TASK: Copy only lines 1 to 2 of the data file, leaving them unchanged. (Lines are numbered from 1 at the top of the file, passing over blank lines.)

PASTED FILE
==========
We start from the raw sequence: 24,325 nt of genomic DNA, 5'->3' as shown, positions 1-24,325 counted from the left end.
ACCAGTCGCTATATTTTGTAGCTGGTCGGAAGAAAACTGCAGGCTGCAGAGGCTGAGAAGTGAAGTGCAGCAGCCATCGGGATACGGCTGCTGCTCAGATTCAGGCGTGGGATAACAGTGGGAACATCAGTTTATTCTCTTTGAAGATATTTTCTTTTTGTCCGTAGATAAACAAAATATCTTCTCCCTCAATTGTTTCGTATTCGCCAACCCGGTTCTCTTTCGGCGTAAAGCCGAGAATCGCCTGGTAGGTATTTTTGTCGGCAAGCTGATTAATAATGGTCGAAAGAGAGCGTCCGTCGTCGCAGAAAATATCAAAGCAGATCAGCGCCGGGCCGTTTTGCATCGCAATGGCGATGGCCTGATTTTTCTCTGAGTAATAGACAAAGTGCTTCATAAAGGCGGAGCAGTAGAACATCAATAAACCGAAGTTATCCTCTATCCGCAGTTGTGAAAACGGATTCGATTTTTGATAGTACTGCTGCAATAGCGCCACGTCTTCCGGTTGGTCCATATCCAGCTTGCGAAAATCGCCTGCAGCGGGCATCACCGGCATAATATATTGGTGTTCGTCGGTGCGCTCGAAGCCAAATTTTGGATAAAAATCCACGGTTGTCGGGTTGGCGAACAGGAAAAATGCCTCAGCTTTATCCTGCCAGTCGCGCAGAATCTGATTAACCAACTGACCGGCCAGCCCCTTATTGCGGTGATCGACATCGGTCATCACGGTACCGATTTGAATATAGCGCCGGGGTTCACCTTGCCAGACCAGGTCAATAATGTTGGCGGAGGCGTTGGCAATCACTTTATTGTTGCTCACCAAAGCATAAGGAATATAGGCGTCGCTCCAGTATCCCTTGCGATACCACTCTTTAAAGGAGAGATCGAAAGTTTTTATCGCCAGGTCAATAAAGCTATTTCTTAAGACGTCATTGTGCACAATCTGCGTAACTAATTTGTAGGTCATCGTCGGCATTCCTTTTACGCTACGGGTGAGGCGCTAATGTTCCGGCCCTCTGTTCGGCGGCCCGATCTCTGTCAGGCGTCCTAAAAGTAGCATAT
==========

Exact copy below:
We start from the raw sequence: 24,325 nt of genomic DNA, 5'->3' as shown, positions 1-24,325 counted from the left end.
ACCAGTCGCTATATTTTGTAGCTGGTCGGAAGAAAACTGCAGGCTGCAGAGGCTGAGAAGTGAAGTGCAGCAGCCATCGGGATACGGCTGCTGCTCAGATTCAGGCGTGGGATAACAGTGGGAACATCAGTTTATTCTCTTTGAAGATATTTTCTTTTTGTCCGTAGATAAACAAAATATCTTCTCCCTCAATTGTTTCGTATTCGCCAACCCGGTTCTCTTTCGGCGTAAAGCCGAGAATCGCCTGGTAGGTATTTTTGTCGGCAAGCTGATTAATAATGGTCGAAAGAGAGCGTCCGTCGTCGCAGAAAATATCAAAGCAGATCAGCGCCGGGCCGTTTTGCATCGCAATGGCGATGGCCTGATTTTTCTCTGAGTAATAGACAAAGTGCTTCATAAAGGCGGAGCAGTAGAACATCAATAAACCGAAGTTATCCTCTATCCGCAGTTGTGAAAACGGATTCGATTTTTGATAGTACTGCTGCAATAGCGCCACGTCTTCCGGTTGGTCCATATCCAGCTTGCGAAAATCGCCTGCAGCGGGCATCACCGGCATAATATATTGGTGTTCGTCGGTGCGCTCGAAGCCAAATTTTGGATAAAAATCCACGGTTGTCGGGTTGGCGAACAGGAAAAATGCCTCAGCTTTATCCTGCCAGTCGCGCAGAATCTGATTAACCAACTGACCGGCCAGCCCCTTATTGCGGTGATCGACATCGGTCATCACGGTACCGATTTGAATATAGCGCCGGGGTTCACCTTGCCAGACCAGGTCAATAATGTTGGCGGAGGCGTTGGCAATCACTTTATTGTTGCTCACCAAAGCATAAGGAATATAGGCGTCGCTCCAGTATCCCTTGCGATACCACTCTTTAAAGGAGAGATCGAAAGTTTTTATCGCCAGGTCAATAAAGCTATTTCTTAAGACGTCATTGTGCACAATCTGCGTAACTAATTTGTAGGTCATCGTCGGCATTCCTTTTACGCTACGGGTGAGGCGCTAATGTTCCGGCCCTCTGTTCGGCGGCCCGATCTCTGTCAGGCGTCCTAAAAGTAGCATAT